By Reuters, published by CNA, plus BBC
Kyiv – Russian missiles hit an apartment block and kindergarten in the Ukrainian capital Kyiv on Sunday (June 26), in strikes US President Joe Biden condemned as “barbarism” as world leaders gathered in Europe to discuss further sanctions against Moscow.
Up to four explosions shook central Kyiv in the early hours, in the first such attack on the city in weeks.
“The Russians hit Kyiv again. Missiles damaged an apartment building and a kindergarten,” said Andriy Yermak, head of the president’s administration.
A Reuters photographer saw a large blast crater by a playground in a kindergarten that had smashed windows.
Deputy Mayor Mykola Povoroznyk said one person was killed and six wounded. He said explosions heard later in other parts of Kyiv were air defences destroying further incoming missiles.
“It’s more of their barbarism,” said Biden, referring to the missile strikes on Kyiv, as leaders from the Group of Seven (G7) rich democracies gathered for a summit in Germany.
Ukraine’s Foreign Minister Dmytro Kuleba said G7 countries should respond to the latest missile strikes by imposing further sanctions on Russia and providing more heavy weapons to Ukraine.
As Europe’s biggest land conflict since World War II entered its fifth month, the Western alliance supporting Kyiv was starting to show signs of strain as leaders fret about the growing economic cost.
British Prime Minister Boris Johnson said the West needed to maintain a united front against Russian President Vladimir Putin.
“The price of backing down, the price of allowing Putin to succeed, to hack off huge parts of Ukraine, to continue with his programme of conquest, that price will be far, far higher,” he told reporters.
Missiles hit central city
Life had been returning to normal in Kyiv after fierce resistance held off Russian advances in the early phase of the war, although air raid sirens regularly sound across the city.
There had been no major strikes on Kyiv since early June.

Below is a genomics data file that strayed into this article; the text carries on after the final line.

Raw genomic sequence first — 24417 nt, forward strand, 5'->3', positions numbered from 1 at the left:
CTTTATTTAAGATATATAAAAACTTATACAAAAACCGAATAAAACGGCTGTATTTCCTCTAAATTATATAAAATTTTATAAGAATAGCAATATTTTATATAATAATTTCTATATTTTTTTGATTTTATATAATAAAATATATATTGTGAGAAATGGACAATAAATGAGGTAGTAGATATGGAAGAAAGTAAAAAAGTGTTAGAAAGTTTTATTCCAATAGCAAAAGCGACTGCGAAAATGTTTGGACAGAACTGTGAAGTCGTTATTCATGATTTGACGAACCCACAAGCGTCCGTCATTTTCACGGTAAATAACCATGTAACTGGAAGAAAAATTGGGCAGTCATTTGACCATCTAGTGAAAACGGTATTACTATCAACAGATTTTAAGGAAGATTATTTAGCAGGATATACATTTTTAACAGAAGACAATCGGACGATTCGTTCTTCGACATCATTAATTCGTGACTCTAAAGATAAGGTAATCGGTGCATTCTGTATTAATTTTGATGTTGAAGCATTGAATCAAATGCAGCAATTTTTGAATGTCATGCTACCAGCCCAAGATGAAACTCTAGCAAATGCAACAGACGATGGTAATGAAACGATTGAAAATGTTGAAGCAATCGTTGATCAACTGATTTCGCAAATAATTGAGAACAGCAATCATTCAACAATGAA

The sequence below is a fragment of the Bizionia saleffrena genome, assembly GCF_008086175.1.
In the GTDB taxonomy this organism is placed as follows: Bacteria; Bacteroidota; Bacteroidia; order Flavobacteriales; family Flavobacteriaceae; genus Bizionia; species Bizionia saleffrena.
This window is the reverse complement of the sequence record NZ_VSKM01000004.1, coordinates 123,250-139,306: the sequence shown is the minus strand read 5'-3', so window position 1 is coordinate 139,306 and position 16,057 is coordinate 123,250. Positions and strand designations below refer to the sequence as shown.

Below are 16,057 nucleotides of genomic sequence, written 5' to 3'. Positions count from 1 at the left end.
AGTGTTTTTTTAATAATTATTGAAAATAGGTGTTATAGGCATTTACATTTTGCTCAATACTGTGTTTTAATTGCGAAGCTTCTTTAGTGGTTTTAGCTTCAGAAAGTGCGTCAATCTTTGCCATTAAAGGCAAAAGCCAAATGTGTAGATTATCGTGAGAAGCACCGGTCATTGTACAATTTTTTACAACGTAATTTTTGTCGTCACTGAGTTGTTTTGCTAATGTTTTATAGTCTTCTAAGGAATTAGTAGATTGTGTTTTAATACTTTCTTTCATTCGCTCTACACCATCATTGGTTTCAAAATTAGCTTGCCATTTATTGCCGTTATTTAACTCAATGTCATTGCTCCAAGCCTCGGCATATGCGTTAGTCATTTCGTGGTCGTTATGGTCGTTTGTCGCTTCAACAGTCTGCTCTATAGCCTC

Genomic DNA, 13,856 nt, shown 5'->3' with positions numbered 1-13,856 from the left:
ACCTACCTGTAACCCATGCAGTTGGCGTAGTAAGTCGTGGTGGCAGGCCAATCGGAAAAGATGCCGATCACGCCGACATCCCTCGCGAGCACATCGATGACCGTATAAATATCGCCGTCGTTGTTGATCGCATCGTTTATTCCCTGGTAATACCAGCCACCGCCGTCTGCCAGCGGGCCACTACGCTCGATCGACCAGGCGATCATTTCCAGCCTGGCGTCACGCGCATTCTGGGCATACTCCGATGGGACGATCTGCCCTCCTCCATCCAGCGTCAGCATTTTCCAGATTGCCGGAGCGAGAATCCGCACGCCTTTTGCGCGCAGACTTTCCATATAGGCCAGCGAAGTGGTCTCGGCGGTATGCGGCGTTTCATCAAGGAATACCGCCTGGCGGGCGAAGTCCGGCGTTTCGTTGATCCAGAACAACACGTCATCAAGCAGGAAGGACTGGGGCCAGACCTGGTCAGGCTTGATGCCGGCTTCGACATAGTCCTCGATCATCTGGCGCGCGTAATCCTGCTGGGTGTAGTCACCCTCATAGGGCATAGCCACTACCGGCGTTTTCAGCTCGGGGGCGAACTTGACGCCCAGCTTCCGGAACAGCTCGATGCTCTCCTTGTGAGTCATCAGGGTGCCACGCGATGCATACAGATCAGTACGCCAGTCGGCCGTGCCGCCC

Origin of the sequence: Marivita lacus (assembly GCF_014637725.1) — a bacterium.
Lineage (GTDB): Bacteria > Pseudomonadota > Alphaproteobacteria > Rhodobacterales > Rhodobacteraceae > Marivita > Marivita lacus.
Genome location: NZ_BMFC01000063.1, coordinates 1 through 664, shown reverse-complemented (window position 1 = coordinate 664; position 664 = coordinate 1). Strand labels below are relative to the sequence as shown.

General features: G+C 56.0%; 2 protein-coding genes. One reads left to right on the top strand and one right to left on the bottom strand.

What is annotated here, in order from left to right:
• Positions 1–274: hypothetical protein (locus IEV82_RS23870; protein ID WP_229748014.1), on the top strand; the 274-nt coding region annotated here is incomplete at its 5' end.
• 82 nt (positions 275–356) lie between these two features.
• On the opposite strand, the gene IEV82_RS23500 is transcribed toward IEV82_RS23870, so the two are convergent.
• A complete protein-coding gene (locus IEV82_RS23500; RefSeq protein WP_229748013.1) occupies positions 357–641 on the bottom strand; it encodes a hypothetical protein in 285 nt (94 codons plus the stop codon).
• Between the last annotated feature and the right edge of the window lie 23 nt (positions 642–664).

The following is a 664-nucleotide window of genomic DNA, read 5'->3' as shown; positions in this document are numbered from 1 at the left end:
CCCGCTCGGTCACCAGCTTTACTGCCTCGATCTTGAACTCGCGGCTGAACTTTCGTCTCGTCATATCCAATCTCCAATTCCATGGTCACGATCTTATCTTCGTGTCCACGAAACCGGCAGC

The city’s mayor, Vitali Klitschko, said on the Telegram messaging app that some people were trapped in the rubble of a nine-storey apartment block after Sunday’s strike.
“They have pulled out a seven-year-old girl,” Klitschko said. “She is alive. Now they’re trying to rescue her mother.”
A Ukrainian air force spokesperson said the strike was carried out with 4-6 long-range missiles fired from Russian bombers more than 1,000 kilometres away in the southern Russian region of Astrakhan.
Russian missiles also struck the central city of Cherkasy, which until now had been largely untouched by bombardment, according to regional authorities, who said one person had been killed and five others wounded.
Ukrainian presidential adviser Oleksiy Arestovych said the attack also hit a strategic bridge linking western Ukraine and the eastern battlefields. “They are trying to limit the transfer of our reserves and Western weapons to the east,” he said in a message to Reuters.
Russia’s defence ministry said it had used high-precision weapons to strike Ukrainian army training centres in the regions of Chernihiv, Zhytomyr and Lviv, an apparent reference to strikes reported by Ukraine on Saturday. There was no immediate comment about Sunday’s strikes on Kyiv or Cherkasy.
Russia denies targeting civilians, but Ukraine and the West accuse Russian forces of war crimes in a war that has killed thousands, sent millions fleeing Ukraine and destroyed cities.
UK joins ban on imports of Russian gold
The UK PM said the move would “strike at the heart of Putin’s war machine”.
Gold exports were worth £12.6bn ($15.4bn) to Russia in 2021, and the UK says their importance has increased since the invasion as oligarchs rush to buy bullion to avoid sanctions.
It comes as the G7 group of the world’s richest nations meet in Germany.
US President Biden suggested the other G7 nations – Germany, France and Italy – would also join the ban.
“Together, the G7 will announce that we will ban the import of Russian gold, a major export that rakes in tens of billions of dollars for Russia,” he said in a tweet.
UK Prime Minister Boris Johnson added: “We need to starve the Putin regime of its funding. The UK and our allies are doing just that.”
With London a major global trading hub for gold, the UK government said the move would have a huge impact on President Putin’s ability to raise funds.
Top: Smoke rises after a missile strike, as Russia’s attack on Ukraine continues, in Kyiv, Ukraine, on June 26, 2022. Photo: Reuters /Anna Voitenko and published by Channel NewsAsia
First insert: A show of unity: G7 leaders at a summit in Bavaria, Germany. Photo: Getty Images and published by BBC
Second insert: A missile caused this crater in a residential area of Kharkiv on Sunday. Photo: Reuters and published by BBC
Third insert: Some gold bars. Photo: Getty Images and published by BBC
Front Page: A Russian missile wrecked a nine-storey apartment block in central Kyiv. Photo: Getty Images and published by BBC